Why Much-Needed Black Male Teachers are Leaving Education

Written by: Reagan Flowers, Ph.D.

I’ve previously discussed how COVID-19 escalated school staffing shortages. Now, we see that one particular group is even more in jeopardy – Black male teachers. With Black professionals making up only 9% of the STEM workforce, this is devastating. Young Black males need representation in the classroom.

COVID-19 Escalated Existing Problems

The lack of Black males in teaching is astounding; they make up only 2% of educators. With many teachers fleeing the workforce due to what the pandemic uncovered and created, the remaining teachers’ roles have expanded even more. The diminished joy, frustration, and burnout is taking a toll, especially among Black male teachers.

Barriers for Black Males to Overcome

Discrimination in the form of punishment, which later could mean jail or prison, is one factor that prevents Black boys from becoming teachers. In addition, according to the Department of Education’s Office for Civil Rights, black children disproportionately experience suspension and expulsion as early as preschool, with boys receiving more than 75% of out-of-school suspensions.

Some experts say the root of some of these disparities resulted from integration. The placement of Black students in white schools implied that success and greatness are achieved in predominantly white school environments and directed the best talent and instructional resources to those environments.

Other barriers include low pay, unsupportive working conditions, and feeling like an outsider when no other Black teachers, particularly males.

What the Future Should Look Like

About 15% of students are Black, which means we need to double the Black teacher population at the very least. The effects this could have on our Black students are monumental.

The National Bureau of Labor Statistics found Black boys are more likely to graduate high school and enroll in college when taught by at least one Black teacher in elementary school. However, an NCES survey on public school experiences with COVID-19 showed nearly 70% of principals reported to few candidates as the biggest challenge to hiring teachers for the 2022-2023 school year.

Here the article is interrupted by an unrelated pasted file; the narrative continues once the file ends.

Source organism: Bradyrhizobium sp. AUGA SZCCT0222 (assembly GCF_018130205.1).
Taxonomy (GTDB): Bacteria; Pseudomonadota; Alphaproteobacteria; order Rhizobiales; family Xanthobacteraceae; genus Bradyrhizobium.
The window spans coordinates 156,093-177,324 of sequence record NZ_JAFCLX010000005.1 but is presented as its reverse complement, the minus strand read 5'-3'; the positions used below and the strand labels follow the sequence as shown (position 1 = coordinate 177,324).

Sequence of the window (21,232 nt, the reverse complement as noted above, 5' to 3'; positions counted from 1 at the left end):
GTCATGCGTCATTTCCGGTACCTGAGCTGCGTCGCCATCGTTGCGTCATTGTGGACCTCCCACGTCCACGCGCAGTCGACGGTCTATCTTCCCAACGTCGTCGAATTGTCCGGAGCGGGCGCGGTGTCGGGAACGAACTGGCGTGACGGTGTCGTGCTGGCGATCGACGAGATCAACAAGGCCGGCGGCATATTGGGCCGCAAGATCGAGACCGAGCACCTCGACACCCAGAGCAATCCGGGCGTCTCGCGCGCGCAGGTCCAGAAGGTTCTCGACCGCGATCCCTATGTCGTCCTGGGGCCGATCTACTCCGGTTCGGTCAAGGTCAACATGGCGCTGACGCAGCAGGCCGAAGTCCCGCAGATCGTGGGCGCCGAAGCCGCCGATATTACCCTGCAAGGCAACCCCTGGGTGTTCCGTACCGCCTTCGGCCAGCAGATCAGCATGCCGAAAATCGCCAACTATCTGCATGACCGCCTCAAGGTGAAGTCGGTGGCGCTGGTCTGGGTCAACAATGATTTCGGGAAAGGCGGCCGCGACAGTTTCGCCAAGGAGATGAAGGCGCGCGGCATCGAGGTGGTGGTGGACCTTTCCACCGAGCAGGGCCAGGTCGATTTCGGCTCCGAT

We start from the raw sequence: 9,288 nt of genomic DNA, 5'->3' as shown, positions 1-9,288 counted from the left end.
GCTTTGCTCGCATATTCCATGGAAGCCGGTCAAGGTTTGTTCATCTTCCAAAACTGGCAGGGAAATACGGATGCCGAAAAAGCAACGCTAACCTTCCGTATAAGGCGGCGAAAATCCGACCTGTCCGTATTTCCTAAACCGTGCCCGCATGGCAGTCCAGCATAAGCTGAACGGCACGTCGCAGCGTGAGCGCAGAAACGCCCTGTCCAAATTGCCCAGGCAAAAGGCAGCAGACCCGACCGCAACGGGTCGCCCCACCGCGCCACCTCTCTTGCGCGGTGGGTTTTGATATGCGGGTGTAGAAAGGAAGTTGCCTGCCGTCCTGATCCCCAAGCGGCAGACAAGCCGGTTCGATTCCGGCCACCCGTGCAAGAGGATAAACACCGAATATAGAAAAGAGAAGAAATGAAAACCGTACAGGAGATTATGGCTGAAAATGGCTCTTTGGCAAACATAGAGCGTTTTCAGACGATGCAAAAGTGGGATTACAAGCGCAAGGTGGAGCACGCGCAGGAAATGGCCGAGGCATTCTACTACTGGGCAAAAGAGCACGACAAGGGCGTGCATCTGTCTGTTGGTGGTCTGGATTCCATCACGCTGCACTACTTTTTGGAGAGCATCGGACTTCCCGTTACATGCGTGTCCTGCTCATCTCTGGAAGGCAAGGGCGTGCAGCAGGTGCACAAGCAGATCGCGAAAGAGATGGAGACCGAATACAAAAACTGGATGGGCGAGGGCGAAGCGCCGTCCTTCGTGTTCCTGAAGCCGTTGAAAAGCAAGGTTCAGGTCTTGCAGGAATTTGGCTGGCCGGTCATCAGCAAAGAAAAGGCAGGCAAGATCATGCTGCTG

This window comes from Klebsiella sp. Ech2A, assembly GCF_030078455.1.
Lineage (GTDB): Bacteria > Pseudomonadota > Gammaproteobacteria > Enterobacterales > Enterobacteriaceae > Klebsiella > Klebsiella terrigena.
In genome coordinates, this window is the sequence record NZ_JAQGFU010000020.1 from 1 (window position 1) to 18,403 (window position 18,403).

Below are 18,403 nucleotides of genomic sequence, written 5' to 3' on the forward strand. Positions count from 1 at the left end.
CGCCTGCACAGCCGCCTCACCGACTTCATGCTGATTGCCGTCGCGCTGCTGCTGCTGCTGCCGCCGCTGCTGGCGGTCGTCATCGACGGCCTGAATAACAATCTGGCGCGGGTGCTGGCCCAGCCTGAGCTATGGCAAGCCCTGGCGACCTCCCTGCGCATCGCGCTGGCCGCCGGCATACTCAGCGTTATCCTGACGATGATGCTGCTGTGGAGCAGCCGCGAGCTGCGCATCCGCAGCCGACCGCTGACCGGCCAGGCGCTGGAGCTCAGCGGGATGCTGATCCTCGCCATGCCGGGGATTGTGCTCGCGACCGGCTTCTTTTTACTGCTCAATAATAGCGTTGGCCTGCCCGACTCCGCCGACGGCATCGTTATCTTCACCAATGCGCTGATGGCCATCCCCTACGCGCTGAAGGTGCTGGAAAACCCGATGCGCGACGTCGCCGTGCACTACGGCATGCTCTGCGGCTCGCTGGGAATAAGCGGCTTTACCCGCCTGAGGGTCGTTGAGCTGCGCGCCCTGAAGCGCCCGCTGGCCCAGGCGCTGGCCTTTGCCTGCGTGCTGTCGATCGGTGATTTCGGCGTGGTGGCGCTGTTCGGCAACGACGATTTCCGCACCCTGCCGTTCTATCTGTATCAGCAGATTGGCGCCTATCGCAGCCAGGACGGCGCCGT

How do we bridge this gap? We need more Black teachers as role models for future teachers, but the hiring pool is small. Schools will have to get creative. Maybe this means gathering the Black male teachers in a district together for a Q and A with Black male students. It could mean hiring more Black male school counselors to help students better explore and connect to opportunities.

At the college level, Black male STEM majors need to be made aware of teaching as an opportunity and the great need for it. There also needs to be more competitive pay, benefits, and leadership opportunities to select teaching as a profession over a STEM profession, particularly when it comes to taking care of a family or wanting to start a family. Finally, as supporters and advocates, we must recognize, encourage, and sponsor promising talent. Many young Black boys have never heard, “You’d make a great teacher and, as such, can have a great life.”

The effects of having role models early on are concrete. One study showed that Black students exposed to Black teachers by third grade were 13% more likely to enroll in college. If kids had two Black teachers by third grade, the likelihood of college enrollment jumped to 32%.

Some of us have had firsthand experience in school the profound effect Black male teachers have had on our lives and others as mentors, role models, and coaches inspiring and preparing Black boys and girls to strive for excellence in achievement. It’s not that Black males aren’t interested in becoming teachers. It’s so much more complicated than that. Awareness is the first step. Now that there is data to support what we know, we are beyond step one. There must be bold action and tremendous investment that addresses this disparity.

Image by master1305 on Freepik

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11th Annual State of STEM Education Stakeholder Breakfast

Please join us at The Junior League of Houston from 7:30-9:00 AM